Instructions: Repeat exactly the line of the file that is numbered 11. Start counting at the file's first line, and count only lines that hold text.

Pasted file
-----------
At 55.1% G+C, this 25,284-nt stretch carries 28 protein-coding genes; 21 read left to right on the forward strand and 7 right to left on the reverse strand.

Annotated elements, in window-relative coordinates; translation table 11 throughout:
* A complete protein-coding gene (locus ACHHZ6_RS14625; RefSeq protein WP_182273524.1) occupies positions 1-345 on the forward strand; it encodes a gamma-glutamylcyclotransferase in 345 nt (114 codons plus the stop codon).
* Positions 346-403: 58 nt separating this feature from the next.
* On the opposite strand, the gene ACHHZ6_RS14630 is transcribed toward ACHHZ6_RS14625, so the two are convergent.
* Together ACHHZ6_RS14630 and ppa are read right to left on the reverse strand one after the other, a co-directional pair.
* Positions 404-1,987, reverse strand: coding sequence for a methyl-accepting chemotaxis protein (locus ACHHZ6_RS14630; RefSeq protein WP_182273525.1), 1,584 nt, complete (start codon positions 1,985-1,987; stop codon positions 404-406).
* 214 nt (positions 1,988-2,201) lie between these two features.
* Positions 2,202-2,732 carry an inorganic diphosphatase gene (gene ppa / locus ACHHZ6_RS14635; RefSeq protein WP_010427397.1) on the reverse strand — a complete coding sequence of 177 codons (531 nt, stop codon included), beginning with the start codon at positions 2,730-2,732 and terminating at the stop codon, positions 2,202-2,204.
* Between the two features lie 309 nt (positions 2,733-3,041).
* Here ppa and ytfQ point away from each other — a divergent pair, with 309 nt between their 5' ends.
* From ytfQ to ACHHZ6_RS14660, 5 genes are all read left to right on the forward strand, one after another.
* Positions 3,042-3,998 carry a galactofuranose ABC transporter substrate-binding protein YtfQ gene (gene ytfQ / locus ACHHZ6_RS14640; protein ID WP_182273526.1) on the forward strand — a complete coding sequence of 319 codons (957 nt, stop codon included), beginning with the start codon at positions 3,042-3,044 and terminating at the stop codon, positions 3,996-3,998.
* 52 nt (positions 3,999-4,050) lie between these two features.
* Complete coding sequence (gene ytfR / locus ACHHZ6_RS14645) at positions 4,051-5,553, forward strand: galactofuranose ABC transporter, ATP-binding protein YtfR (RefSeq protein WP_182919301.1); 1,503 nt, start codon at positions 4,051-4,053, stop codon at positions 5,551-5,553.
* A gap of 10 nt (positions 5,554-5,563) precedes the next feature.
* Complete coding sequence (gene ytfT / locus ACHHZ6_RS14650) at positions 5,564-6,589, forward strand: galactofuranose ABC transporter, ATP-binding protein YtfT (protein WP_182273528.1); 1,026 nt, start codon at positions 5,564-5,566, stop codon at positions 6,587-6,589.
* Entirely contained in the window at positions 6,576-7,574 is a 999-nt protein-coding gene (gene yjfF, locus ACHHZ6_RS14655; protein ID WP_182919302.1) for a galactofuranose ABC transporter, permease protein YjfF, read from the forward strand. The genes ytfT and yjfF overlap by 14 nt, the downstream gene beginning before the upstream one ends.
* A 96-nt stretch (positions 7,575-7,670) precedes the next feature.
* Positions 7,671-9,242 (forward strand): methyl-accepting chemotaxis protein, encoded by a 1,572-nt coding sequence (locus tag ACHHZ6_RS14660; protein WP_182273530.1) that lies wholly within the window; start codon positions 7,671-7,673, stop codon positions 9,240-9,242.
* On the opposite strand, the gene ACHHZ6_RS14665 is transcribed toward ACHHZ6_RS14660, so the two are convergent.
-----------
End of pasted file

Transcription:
* Here ppa and ytfQ point away from each other — a divergent pair, with 309 nt between their 5' ends.